Posts Tagged ‘Ivy league’

The stronger dollar

Friday, May 21st, 2010

My last post was titled “the strong dollar”, and there is no better title than “the stronger dollar” for this post. As the dollar has kept on getting stronger in the past few weeks.

After many years watching markets, the only fundamental truth that summarizes how markets move goes as follows: currencies are mean reverting and the extraneous shocks necessary to bring values closer to parity will occur. In other words when a currency is too pricey like the euro used to be, something will happen to make it cheaper like the current Hellenistic crisis.

And what is the best way to assess if a currency is too pricey beyond all sophisticated models created by erudite Doctors in Economics. Simply ask tourists who visit Europe from the USA or vice versa, and they will tell you when the God of Currencies has lost its mind, like when he had the euro at or over 1.50 to the dollar for a long period of time. This was so absurd that Paris was determined to be the most expensive city in the world for the cost of living according to a prominent European magazine.

Yes Paris was ahead of New York, Tokyo or Hong Kong. And given the relative wealth available in the 4 cities in question, this was simply a ludicrous bogus statistic stemming from an exaggerated value of the euro. Now back to a 1.25 FX rate, I bet you Paris is not number one anymore.

So often the highly complex econometric models from Ivy League educated Professors of Economics will equate with what all the talkative taxi drivers of the big cities in the world know from talking to travelers. Assuming such models are correct.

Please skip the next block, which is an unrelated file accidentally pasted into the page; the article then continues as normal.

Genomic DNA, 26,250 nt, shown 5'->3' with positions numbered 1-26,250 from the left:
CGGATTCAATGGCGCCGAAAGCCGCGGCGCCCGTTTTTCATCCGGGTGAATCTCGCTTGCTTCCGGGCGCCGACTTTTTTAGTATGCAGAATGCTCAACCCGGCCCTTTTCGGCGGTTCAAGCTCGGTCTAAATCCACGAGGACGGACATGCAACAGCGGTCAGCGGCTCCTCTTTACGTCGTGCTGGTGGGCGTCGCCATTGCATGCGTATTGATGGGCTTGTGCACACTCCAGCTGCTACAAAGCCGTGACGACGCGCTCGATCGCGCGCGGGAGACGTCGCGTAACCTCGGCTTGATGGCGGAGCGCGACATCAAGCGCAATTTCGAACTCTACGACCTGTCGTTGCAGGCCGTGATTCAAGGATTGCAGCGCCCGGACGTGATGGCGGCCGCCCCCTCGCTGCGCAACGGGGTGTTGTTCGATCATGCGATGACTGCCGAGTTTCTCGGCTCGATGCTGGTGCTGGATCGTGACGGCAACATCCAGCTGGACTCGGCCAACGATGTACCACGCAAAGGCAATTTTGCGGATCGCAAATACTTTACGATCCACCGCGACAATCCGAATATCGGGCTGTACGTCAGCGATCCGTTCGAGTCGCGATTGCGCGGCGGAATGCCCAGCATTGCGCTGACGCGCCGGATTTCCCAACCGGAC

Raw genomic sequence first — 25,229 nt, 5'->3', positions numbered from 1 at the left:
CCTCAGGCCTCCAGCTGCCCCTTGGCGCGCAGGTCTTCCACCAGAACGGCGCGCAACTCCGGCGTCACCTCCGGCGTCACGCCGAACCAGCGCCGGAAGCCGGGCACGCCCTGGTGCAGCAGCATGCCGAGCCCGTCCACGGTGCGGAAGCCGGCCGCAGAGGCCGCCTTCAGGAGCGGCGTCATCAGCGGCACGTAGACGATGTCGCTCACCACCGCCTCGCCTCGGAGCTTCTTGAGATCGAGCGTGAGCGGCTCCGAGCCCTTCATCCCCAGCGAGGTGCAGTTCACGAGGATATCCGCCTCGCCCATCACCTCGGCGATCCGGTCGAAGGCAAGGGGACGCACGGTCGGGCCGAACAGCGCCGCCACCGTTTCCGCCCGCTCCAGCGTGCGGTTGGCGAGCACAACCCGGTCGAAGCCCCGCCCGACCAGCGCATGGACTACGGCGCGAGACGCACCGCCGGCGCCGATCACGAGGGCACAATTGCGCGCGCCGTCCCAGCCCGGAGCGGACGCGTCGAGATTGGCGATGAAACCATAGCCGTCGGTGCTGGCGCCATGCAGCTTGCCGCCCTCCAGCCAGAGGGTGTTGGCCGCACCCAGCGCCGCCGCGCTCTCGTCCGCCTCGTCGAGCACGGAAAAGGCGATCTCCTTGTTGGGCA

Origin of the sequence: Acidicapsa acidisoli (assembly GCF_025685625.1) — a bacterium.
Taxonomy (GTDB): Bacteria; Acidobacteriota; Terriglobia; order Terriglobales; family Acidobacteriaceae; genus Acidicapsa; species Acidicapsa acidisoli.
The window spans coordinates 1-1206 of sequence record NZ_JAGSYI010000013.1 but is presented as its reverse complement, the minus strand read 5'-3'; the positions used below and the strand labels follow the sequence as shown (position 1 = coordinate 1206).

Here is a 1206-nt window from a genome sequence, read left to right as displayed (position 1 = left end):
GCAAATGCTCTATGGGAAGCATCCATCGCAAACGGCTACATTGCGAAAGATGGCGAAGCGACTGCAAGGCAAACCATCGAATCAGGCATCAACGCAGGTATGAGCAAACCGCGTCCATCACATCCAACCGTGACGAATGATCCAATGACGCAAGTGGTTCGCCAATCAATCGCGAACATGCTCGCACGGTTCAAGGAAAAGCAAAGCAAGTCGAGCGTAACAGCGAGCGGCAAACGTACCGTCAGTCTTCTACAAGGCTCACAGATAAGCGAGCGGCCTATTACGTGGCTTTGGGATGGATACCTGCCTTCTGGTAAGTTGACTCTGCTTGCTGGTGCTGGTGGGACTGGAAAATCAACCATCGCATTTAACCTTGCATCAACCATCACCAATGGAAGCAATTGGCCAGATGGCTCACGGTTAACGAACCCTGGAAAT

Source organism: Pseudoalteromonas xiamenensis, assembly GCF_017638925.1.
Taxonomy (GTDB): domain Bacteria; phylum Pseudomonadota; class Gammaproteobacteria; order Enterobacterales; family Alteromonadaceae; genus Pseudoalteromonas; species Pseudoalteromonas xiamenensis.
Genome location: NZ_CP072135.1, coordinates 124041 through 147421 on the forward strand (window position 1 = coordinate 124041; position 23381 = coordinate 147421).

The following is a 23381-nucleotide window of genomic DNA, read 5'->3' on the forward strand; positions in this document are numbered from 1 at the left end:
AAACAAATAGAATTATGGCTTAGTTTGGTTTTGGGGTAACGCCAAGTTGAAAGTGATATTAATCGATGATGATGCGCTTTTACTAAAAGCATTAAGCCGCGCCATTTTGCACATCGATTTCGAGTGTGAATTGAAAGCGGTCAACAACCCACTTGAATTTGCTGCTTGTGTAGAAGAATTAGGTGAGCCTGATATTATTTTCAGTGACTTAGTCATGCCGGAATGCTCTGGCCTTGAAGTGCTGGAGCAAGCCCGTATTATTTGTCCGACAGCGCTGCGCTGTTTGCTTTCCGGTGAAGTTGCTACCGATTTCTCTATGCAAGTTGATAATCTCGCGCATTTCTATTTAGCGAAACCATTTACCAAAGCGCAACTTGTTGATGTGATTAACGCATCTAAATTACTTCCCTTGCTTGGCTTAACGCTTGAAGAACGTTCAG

If there is a positive consequence from the Greek debacle, it is to bring the value of European assets back to more a reasonable level, starting with its currency the euro. The purchasing-power parity is what rules currencies at the end of the day and this is getting truer if economic players are given the opportunity to arbitrage geographical locations.

One such PPA model by the OECD said 6 months ago that the euro was 21% overvalued. Nice evaluation and it is now approximately correctly valued versus the green back. Another similar model by the IMF says that the Chinese Yuan is 75% undervalued and we all know this one. This is the reason why China is getting so strong with its cheap exports. And the Greek crisis is given them a new reason not to let their currency appreciate at this point.

USA: 0; Europe: -1; China: +1.